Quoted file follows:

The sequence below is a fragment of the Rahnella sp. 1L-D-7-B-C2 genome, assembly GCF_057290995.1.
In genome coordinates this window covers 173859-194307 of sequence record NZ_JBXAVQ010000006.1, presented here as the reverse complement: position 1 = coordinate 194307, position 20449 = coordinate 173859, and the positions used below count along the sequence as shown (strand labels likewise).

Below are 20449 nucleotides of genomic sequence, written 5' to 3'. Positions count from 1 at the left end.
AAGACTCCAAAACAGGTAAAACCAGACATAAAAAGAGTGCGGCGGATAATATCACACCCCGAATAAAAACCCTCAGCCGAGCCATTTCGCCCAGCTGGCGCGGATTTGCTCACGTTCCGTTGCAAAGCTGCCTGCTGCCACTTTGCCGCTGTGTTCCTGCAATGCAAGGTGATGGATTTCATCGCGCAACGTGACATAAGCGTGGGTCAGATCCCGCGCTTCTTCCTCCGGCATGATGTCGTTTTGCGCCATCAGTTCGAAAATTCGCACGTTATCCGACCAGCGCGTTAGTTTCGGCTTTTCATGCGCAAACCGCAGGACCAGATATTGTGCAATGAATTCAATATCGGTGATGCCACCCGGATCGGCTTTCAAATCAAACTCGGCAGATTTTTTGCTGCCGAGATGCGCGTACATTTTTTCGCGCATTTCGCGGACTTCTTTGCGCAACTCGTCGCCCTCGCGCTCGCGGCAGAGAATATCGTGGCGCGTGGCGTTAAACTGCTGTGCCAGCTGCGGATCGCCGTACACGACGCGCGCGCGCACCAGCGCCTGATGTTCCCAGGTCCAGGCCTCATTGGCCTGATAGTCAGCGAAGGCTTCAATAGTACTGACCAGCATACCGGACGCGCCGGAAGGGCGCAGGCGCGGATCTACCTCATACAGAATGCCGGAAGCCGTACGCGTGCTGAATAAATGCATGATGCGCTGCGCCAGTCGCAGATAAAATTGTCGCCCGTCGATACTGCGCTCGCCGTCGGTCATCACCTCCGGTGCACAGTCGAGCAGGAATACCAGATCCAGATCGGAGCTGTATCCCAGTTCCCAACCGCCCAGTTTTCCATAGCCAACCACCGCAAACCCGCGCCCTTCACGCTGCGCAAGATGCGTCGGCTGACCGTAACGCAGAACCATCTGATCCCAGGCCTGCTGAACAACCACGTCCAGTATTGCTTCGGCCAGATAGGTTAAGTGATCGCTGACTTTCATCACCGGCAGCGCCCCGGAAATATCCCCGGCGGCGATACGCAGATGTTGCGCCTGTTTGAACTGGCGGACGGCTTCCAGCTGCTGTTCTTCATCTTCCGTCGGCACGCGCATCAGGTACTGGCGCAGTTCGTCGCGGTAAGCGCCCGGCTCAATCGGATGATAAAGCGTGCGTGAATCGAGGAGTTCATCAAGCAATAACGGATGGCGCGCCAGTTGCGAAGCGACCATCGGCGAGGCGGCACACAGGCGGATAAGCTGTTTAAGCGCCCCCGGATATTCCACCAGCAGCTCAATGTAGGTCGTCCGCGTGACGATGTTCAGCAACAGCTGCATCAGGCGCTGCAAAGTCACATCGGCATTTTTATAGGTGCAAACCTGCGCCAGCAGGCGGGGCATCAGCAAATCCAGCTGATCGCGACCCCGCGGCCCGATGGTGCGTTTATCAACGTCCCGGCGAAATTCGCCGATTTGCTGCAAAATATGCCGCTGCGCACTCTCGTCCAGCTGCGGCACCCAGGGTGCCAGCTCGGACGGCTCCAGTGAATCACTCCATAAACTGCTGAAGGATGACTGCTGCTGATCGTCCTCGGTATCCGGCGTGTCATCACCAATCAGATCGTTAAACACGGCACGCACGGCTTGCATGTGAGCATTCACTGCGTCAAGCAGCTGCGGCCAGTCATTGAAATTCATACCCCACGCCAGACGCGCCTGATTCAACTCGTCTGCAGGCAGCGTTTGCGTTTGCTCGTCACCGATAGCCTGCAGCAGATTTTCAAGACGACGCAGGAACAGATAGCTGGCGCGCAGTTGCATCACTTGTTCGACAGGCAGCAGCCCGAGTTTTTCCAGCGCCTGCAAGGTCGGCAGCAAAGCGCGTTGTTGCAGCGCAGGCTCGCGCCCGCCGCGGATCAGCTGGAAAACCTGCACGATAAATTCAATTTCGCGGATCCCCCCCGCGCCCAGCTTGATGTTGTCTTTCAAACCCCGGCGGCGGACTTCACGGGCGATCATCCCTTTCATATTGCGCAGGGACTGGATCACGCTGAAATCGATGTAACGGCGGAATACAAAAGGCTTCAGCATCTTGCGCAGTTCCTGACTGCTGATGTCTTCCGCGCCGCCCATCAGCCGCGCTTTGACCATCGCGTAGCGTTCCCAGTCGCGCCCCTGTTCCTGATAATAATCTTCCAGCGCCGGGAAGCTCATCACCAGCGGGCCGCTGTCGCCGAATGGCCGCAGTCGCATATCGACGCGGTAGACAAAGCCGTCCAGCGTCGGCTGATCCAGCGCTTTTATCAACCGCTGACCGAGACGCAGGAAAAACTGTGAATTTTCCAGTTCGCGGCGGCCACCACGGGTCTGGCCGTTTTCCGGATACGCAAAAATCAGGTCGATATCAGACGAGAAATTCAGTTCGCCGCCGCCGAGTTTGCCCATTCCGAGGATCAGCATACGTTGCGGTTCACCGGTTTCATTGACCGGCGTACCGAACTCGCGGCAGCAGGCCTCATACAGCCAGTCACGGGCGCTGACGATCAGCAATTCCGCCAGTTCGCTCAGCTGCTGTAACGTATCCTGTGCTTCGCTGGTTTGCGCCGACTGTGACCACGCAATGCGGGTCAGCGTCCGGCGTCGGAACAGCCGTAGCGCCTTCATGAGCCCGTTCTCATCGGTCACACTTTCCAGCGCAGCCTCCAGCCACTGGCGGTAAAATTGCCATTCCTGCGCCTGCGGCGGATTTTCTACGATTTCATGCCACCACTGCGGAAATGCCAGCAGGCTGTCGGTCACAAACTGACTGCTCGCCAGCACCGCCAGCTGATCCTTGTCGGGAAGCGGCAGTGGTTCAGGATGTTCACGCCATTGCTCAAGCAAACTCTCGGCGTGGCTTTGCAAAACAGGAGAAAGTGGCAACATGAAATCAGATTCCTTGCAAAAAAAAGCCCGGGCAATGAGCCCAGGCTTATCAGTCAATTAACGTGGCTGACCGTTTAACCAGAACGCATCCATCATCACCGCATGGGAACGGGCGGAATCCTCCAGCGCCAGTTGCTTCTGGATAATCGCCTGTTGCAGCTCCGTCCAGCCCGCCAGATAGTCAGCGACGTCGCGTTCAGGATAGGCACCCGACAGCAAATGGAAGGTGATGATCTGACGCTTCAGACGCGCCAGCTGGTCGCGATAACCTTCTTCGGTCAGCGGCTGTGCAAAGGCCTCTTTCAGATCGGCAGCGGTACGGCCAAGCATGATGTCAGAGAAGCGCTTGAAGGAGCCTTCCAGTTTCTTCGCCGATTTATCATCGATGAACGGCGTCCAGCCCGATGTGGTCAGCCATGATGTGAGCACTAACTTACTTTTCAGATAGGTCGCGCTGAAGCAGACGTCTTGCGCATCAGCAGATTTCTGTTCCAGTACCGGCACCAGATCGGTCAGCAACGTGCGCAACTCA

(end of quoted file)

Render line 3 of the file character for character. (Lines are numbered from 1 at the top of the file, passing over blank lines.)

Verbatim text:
Below are 20449 nucleotides of genomic sequence, written 5' to 3'. Positions count from 1 at the left end.